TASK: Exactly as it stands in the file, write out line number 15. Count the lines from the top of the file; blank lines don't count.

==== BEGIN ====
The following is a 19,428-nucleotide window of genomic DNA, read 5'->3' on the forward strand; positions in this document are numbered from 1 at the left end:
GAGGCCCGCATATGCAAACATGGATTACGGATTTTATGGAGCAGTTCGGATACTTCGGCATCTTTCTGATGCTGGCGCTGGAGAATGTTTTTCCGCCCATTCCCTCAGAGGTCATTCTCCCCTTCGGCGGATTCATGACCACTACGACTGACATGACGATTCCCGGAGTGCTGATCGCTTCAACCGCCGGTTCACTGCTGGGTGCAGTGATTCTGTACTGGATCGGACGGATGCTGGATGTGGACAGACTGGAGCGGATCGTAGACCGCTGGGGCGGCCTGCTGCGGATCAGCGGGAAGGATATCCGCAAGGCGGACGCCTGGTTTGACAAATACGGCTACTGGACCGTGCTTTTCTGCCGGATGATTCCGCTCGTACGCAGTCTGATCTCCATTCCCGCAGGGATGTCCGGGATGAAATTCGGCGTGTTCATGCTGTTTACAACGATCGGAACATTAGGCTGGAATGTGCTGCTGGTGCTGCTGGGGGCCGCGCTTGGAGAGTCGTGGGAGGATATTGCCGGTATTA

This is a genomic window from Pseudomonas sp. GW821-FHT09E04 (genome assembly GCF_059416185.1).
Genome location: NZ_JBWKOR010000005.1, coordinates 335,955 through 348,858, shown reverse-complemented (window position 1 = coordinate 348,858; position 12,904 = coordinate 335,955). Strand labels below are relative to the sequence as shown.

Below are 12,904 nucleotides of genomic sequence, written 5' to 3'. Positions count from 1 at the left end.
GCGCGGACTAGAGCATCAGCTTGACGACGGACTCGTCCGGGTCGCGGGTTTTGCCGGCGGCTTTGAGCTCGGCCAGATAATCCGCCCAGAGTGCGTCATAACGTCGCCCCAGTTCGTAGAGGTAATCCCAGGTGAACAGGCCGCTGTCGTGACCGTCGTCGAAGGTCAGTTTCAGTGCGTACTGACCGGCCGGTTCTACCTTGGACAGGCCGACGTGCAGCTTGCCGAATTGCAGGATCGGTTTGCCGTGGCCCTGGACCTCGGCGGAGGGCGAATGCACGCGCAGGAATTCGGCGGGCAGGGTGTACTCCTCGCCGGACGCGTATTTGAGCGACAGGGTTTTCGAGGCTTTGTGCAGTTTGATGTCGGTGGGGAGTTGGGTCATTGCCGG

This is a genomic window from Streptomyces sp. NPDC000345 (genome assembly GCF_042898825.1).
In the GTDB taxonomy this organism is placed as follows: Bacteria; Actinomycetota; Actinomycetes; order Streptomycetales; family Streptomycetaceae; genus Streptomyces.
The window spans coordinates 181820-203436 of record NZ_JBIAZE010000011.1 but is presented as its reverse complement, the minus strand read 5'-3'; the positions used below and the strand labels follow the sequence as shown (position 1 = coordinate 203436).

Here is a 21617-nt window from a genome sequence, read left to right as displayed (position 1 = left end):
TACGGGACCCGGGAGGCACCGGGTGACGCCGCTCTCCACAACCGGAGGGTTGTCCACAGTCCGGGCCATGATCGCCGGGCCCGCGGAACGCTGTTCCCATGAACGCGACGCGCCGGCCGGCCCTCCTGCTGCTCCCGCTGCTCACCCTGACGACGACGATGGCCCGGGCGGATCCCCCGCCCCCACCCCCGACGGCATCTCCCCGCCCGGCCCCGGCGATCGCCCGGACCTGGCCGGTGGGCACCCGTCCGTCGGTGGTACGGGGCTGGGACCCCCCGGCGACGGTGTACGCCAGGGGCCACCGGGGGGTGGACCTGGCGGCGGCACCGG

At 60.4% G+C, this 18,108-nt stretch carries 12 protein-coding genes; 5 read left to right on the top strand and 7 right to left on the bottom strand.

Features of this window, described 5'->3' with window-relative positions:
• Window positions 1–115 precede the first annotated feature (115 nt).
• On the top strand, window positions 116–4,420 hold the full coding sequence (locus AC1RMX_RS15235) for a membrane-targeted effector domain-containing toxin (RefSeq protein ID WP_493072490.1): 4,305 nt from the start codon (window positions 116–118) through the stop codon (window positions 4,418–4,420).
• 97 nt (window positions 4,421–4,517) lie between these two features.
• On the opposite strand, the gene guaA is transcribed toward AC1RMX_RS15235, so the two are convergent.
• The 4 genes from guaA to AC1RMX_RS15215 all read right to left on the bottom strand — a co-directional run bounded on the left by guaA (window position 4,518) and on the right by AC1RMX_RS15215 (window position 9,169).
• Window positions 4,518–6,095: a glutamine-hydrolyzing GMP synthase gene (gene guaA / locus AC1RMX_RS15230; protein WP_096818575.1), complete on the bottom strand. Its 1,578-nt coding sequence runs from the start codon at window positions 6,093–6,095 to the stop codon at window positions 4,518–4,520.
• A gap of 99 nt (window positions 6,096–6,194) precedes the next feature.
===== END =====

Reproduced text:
• On the top strand, window positions 116–4,420 hold the full coding sequence (locus AC1RMX_RS15235) for a membrane-targeted effector domain-containing toxin (RefSeq protein ID WP_493072490.1): 4,305 nt from the start codon (window positions 116–118) through the stop codon (window positions 4,418–4,420).